Raymond Roussel's Freeze-Frame Panorama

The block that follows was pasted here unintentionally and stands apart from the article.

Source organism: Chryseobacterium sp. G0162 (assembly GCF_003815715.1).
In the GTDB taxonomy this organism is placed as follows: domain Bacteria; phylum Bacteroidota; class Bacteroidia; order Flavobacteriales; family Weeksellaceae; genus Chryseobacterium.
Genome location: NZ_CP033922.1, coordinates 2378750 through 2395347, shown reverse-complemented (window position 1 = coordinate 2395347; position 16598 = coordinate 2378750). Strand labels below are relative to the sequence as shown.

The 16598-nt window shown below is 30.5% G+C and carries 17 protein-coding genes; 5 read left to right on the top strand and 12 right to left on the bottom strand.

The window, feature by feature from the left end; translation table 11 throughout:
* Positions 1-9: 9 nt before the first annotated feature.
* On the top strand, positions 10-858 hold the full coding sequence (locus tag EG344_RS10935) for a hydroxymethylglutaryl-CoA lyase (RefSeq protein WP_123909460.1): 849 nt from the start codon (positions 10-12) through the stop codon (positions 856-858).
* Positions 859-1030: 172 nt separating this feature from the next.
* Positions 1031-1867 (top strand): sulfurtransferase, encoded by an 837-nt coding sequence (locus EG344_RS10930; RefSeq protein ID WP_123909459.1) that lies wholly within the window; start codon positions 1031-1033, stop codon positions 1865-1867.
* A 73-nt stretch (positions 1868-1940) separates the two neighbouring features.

This chapter provides a close reading of Raymond Roussel's verse poem “La Vue” (1902). A two-thousand-line long epic describing the microphotograph of a beach scene, it represents a tour de force in a new kind of ekphrasis in the wake of cinema. The chapter argues that Roussel's poem is unable and unwilling to dispel the moving images everywhere suggested by the impossible and imaginary 360-degree still photograph. That is to say, after cinema any literary description of a photo takes place within the episteme of the photo-cinematic difference. This is evidenced by techniques specific to cinema present in the poem such as eye-line matching and imaginary zoom-like magnification. The poem is thus cinepoetic, and a literal inversion of the famous notion of early New Wave theoretician Alexandre Astruc: the camera-pen. In a second part, the chapter takes Michel Foucault's book on Roussel to task for pointedly neutralizing the cinepoetics of “La Vue.” It glosses the stakes of this intervention through Foucault's devising the notion of ‘dispositif’ (apparatus) in this book, Death and the Labyrinth, which he published in tandem with and as literary counterpart to Birth of the Clinic.
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